The immediate policy question raised in Mass v EPA is whether EPA must regulate vehicular GHG emissions under Section 202 of the Clean Air Act. Plaintiffs argued in the affirmative, but legislative and regulatory history suggests otherwise. A central purpose of Section 202 since it was enacted in 1970 and amended in 1977 has been to ensure that automobile engines become so clean burning that, ultimately, nothing comes out of the tailpipe except two greenhouse gases: water vapor and CO2[see 40 C.F.R. § 85.2122(a)(15)(ii)(A)]. Catalytic converters and oxygenate fuel additives—required by Congress and EPA regulation for decades—increase GHG emissions from automobiles. Throughout Section 202’s 37-year history, federal law and regulation has regarded CO2 and water vapor as harmless byproducts.
In its brief in Mass v EPA, EPA noted that, during the past quarter century, Congress has either voted against or declined to adopt every regulatory climate proposal it has considered. For example, and most pertinently, during debate on the 1990 Clean Air Act Amendments, Congress decided not to adopt a Senate committee-approved provision requiring EPA to regulate CO2 emissions from motor vehicles.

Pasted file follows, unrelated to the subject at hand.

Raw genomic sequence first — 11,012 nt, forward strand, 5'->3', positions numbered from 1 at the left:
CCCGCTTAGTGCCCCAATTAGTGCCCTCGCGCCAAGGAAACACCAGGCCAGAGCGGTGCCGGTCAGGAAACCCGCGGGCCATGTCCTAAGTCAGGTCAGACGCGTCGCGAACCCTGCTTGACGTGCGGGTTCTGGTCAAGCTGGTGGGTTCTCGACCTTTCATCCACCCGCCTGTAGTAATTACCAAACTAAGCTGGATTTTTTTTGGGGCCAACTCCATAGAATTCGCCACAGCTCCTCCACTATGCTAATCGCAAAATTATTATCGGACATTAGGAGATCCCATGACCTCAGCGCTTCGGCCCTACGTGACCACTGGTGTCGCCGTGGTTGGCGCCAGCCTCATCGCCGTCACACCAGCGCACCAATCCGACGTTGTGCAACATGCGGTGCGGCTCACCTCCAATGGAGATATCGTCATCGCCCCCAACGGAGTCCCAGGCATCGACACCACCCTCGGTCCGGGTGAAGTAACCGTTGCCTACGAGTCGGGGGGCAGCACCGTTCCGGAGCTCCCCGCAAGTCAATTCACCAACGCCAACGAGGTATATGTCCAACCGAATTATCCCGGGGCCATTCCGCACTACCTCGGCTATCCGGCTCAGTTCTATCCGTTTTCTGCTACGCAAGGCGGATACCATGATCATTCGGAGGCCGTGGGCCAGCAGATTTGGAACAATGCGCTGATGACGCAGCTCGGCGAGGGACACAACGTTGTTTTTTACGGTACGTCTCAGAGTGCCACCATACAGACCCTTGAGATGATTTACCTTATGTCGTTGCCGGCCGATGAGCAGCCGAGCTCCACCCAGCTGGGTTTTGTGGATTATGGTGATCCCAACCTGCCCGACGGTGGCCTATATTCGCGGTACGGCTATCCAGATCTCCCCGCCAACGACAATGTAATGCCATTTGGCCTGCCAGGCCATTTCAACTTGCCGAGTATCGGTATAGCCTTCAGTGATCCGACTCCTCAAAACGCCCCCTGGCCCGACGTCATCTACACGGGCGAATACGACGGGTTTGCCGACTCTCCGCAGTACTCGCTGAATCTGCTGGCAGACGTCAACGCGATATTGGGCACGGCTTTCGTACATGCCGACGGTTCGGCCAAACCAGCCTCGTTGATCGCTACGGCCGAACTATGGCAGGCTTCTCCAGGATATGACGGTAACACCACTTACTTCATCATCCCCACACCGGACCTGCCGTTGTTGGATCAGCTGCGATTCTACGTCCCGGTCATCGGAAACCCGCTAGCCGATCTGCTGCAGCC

The majority deemed such legislative history irrelevant, arguing that Congress’s failure to pass subsequent laws or provisions cannot curtail EPA’s authority under Section 202. But this misses the point. EPA was not suggesting that “post-enactment legislative history” implicitly repeals portions of the Clean Air Act. Rather, EPA was trying to clarify what Congress might or might not have intended when it enacted and amended Section 202. Popular alarm about global warming and congressional support for regulatory climate policy is vastly stronger now than it was in 1970 or 1977. Yet even in recent years, proponents of regulatory climate policy have failed to secure passage of their proposals. It is silly to pretend that in 1970 or 1977, Congress granted EPA authority to regulate greenhouse gases but just forgot to tell anybody.